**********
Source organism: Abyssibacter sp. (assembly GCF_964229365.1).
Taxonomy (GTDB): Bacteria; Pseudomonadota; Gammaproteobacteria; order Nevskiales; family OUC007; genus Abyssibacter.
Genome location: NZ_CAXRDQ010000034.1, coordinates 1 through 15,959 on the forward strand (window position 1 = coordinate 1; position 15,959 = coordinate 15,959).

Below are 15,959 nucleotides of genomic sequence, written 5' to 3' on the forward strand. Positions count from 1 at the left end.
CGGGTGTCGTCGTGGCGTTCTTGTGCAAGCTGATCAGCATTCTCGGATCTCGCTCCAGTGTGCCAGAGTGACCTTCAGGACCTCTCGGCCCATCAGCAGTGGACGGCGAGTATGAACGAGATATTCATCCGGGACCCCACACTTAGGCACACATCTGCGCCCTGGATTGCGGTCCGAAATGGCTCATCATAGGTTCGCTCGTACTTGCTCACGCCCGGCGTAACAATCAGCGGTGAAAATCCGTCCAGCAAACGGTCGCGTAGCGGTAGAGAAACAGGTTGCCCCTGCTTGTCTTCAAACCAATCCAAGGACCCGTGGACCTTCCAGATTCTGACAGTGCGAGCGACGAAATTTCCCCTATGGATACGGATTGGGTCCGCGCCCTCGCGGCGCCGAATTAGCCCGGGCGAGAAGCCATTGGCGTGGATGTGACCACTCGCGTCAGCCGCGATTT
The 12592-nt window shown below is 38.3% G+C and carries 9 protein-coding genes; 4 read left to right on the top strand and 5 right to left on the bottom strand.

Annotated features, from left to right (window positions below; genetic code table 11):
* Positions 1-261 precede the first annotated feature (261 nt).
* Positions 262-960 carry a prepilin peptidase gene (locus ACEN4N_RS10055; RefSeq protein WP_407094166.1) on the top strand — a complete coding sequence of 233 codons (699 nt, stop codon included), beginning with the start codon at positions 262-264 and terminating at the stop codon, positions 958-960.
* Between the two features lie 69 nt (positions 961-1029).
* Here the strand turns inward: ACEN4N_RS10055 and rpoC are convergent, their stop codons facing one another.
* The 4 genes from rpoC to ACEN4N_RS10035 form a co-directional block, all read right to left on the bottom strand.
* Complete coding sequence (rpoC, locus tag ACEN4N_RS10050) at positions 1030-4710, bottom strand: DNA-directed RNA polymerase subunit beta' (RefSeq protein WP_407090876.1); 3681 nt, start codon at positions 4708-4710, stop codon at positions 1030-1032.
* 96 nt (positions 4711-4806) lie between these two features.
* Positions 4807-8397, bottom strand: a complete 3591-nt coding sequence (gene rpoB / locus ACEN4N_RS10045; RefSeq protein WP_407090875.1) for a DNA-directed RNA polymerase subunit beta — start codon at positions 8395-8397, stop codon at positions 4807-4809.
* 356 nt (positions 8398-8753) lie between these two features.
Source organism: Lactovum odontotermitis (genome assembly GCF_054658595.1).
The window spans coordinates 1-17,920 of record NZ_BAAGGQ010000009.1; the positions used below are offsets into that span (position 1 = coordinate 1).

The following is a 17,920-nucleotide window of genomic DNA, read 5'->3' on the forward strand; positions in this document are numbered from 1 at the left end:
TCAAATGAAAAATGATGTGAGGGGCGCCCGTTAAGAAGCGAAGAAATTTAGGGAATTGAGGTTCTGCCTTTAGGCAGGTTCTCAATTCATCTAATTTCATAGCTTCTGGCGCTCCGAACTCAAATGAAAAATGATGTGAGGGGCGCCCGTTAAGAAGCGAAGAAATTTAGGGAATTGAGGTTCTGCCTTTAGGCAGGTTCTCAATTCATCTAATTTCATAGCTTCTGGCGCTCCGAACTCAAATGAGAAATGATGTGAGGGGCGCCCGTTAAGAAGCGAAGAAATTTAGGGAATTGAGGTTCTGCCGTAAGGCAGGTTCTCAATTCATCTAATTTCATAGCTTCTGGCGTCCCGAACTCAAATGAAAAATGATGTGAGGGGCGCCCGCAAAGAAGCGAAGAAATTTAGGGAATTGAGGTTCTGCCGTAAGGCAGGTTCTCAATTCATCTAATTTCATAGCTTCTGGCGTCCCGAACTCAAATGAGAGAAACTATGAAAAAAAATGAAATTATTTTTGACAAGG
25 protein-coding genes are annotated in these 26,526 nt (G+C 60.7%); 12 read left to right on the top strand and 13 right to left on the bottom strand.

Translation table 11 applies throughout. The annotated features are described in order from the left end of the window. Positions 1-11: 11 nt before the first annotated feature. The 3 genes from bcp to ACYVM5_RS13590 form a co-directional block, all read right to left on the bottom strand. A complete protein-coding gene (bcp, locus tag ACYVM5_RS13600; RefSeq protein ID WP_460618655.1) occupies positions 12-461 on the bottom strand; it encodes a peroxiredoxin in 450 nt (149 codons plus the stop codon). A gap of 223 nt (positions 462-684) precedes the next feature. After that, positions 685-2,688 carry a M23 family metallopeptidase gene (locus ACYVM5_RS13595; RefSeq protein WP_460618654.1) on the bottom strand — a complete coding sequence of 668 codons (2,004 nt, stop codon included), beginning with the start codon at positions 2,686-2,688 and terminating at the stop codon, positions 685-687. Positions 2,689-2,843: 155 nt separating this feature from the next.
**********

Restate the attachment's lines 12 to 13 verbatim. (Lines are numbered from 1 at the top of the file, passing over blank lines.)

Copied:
* The 4 genes from rpoC to ACEN4N_RS10035 form a co-directional block, all read right to left on the bottom strand.
* Complete coding sequence (rpoC, locus tag ACEN4N_RS10050) at positions 1030-4710, bottom strand: DNA-directed RNA polymerase subunit beta' (RefSeq protein WP_407090876.1); 3681 nt, start codon at positions 4708-4710, stop codon at positions 1030-1032.